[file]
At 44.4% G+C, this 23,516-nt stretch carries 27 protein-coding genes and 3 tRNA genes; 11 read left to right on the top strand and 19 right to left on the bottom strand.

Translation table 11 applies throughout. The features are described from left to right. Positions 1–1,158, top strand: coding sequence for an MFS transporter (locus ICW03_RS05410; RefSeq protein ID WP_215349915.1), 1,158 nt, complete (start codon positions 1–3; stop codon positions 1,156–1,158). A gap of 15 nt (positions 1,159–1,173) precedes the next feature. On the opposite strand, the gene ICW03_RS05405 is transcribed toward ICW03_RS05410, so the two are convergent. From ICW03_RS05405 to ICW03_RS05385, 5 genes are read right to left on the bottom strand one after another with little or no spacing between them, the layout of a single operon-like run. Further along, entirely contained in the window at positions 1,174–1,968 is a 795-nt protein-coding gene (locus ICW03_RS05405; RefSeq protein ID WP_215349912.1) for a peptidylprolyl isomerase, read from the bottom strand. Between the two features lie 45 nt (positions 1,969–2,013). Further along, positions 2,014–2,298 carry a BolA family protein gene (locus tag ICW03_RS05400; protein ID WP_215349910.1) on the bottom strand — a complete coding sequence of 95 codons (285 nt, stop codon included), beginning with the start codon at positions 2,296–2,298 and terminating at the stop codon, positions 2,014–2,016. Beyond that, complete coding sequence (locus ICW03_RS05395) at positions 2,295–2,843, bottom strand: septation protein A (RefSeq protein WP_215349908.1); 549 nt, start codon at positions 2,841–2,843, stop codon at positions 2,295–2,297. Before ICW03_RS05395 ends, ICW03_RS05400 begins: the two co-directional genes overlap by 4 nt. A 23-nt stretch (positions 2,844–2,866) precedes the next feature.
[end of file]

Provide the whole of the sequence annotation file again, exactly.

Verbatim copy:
At 44.4% G+C, this 23,516-nt stretch carries 27 protein-coding genes and 3 tRNA genes; 11 read left to right on the top strand and 19 right to left on the bottom strand.

Translation table 11 applies throughout. The features are described from left to right. Positions 1–1,158, top strand: coding sequence for an MFS transporter (locus ICW03_RS05410; RefSeq protein ID WP_215349915.1), 1,158 nt, complete (start codon positions 1–3; stop codon positions 1,156–1,158). A gap of 15 nt (positions 1,159–1,173) precedes the next feature. On the opposite strand, the gene ICW03_RS05405 is transcribed toward ICW03_RS05410, so the two are convergent. From ICW03_RS05405 to ICW03_RS05385, 5 genes are read right to left on the bottom strand one after another with little or no spacing between them, the layout of a single operon-like run. Further along, entirely contained in the window at positions 1,174–1,968 is a 795-nt protein-coding gene (locus ICW03_RS05405; RefSeq protein ID WP_215349912.1) for a peptidylprolyl isomerase, read from the bottom strand. Between the two features lie 45 nt (positions 1,969–2,013). Further along, positions 2,014–2,298 carry a BolA family protein gene (locus tag ICW03_RS05400; protein ID WP_215349910.1) on the bottom strand — a complete coding sequence of 95 codons (285 nt, stop codon included), beginning with the start codon at positions 2,296–2,298 and terminating at the stop codon, positions 2,014–2,016. Beyond that, complete coding sequence (locus ICW03_RS05395) at positions 2,295–2,843, bottom strand: septation protein A (RefSeq protein WP_215349908.1); 549 nt, start codon at positions 2,841–2,843, stop codon at positions 2,295–2,297. Before ICW03_RS05395 ends, ICW03_RS05400 begins: the two co-directional genes overlap by 4 nt. A 23-nt stretch (positions 2,844–2,866) precedes the next feature.